Angela Macdonald

25th January 2013 at 00:00
A young music teacher who was immensely talented and determined to help her pupils achieve their potential

Fife music teacher Angela Macdonald died earlier this month at the age of 31 after a long and dignified battle with cancer.

A former pupil of Bell Baxter High in Cupar, Angela did her probation year at Beath High in Cowdenbeath before securing a post at Bell Baxter. Last year she moved to Glenwood High in Glenrothes but illness meant she was absent for much of that time.

Her family association with Bell Baxter High was a strong one - her father, Bill Macdonald, recently retired as school chaplain, and her mother, Morag, worked in the school office. As a student, Angela also spent a summer working in the same office.

Angela was born in Paisley but moved to Cupar in 1982, aged 16 months, after her father was appointed minister of Cupar Baptist Church.

Her musical talents were evident early on in her life and she was playing the clarinet by the age of five. She was a member of Castlehill Primary orchestra, in which she played the viola, before joining the Bell Baxter wind band as well as the Fife Youth Orchestra. She had also performed at many of the concert halls across the UK, Europe and the US. But, in her father's words: "She was as comfortable playing to old folk at Bathgate Court in Cupar."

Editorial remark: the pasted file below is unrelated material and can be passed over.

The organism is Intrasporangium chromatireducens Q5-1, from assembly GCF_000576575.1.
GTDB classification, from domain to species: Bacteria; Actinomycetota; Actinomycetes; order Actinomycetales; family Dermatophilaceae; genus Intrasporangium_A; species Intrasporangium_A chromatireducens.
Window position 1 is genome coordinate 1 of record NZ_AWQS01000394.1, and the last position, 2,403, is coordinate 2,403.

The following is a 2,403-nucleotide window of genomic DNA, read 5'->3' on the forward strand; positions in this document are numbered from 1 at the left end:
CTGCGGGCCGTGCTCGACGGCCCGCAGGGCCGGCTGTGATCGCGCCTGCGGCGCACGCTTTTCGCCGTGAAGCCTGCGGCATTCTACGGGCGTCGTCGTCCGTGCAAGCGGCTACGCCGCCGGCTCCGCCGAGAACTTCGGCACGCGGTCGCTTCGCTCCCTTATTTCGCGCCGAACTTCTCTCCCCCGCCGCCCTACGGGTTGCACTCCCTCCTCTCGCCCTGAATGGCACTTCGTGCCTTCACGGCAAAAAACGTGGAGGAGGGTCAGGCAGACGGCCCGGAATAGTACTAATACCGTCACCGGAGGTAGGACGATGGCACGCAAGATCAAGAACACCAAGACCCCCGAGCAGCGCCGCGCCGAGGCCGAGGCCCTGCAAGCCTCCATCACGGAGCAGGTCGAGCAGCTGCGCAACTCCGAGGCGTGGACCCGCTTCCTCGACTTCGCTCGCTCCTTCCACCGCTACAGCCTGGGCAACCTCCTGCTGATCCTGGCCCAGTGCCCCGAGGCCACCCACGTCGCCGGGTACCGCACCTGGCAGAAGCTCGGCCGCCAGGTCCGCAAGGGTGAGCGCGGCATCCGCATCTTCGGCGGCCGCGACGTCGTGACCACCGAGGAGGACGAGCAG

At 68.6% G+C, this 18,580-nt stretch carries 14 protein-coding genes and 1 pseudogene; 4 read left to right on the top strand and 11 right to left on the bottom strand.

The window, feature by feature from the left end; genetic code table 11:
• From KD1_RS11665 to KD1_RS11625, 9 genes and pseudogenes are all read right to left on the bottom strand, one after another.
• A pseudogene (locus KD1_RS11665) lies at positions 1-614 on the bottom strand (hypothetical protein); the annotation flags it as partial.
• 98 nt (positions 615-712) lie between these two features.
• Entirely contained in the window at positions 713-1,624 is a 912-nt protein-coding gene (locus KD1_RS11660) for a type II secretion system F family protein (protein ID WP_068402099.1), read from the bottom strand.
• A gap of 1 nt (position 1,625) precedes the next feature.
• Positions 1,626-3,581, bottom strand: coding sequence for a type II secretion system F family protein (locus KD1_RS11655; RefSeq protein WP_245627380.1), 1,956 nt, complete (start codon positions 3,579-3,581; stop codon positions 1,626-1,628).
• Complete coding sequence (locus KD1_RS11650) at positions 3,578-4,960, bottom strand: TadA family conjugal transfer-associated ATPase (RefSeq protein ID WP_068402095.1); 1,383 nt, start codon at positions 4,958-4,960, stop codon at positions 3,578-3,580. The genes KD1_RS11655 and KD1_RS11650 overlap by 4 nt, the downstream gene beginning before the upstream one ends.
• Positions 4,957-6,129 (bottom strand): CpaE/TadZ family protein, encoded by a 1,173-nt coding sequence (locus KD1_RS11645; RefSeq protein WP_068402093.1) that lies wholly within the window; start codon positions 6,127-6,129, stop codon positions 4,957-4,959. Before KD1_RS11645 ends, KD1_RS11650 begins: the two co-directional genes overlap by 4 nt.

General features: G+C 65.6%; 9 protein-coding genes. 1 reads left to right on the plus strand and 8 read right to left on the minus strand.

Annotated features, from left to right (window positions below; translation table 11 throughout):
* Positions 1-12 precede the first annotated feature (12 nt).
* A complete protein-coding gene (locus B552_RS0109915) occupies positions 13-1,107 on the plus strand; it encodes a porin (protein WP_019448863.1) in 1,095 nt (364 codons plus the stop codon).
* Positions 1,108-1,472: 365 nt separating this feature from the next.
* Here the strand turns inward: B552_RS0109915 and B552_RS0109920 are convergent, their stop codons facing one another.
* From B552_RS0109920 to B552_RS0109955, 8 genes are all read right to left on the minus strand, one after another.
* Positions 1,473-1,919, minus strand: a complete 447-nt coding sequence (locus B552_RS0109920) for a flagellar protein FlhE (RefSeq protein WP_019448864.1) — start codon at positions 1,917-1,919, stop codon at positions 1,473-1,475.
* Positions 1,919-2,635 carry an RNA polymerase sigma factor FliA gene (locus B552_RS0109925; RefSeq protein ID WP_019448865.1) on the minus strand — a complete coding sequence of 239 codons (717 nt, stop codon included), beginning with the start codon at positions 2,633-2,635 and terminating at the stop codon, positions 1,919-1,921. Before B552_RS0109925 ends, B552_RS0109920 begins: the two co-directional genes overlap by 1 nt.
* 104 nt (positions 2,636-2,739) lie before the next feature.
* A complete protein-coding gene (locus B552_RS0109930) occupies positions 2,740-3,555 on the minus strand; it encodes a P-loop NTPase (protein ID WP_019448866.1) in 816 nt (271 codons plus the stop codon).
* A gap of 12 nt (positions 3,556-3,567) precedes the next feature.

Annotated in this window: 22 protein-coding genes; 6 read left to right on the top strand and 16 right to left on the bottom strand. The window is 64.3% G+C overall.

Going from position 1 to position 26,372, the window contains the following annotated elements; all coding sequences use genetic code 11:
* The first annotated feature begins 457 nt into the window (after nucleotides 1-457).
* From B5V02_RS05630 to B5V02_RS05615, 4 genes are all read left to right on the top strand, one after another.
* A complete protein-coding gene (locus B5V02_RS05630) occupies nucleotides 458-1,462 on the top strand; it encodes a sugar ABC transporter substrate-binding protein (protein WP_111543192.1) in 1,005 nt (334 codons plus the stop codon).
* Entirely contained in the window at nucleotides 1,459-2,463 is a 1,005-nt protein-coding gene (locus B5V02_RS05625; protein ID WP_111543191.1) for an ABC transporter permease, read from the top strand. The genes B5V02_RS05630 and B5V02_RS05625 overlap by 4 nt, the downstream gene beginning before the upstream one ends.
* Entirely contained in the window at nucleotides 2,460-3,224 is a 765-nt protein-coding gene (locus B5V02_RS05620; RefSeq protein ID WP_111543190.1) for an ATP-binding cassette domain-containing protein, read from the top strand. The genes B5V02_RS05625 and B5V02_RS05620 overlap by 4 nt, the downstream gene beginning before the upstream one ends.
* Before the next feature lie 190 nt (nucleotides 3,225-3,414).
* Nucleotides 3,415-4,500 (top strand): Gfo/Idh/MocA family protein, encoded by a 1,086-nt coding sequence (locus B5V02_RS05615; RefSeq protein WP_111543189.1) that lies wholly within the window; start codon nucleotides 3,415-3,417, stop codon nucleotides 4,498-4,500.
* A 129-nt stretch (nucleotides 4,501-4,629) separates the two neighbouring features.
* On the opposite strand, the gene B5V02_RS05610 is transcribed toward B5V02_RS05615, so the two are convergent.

After completing an honours degree in music at what was then Napier University in Edinburgh, Angela did her postgraduate teaching qualification at Moray House School of Education at the University of Edinburgh.

Angela was an active member of Cupar Baptist Church and ran Scripture Union at Bell Baxter; she also played in two Christian orchestras, Origin and New Scottish. She was a keen photographer and enjoyed driving and water skiing.

She played a number of instruments - piano, saxophone, flute and viola - but was renowned as a solo clarinettist. As a music teacher, she was involved in numerous extra-curricular activities at Bell Baxter, including a competition run in conjunction with Waid Academy in Anstruther and Madras College in St Andrews to encourage young people to take up music. She was also a regular performer on stage in school productions.

Angela had a very strong Christian faith and gave a great deal of her time to the church and youth organisations beyond school.

She may have appeared quite quiet in her approach but she possessed a real steel and determination to achieve the very best for her pupils.

Donations totalling #163;1,400 were received for Nordoff-Robbins Music Therapy in Scotland after her funeral service that was attended by more than 400 people.

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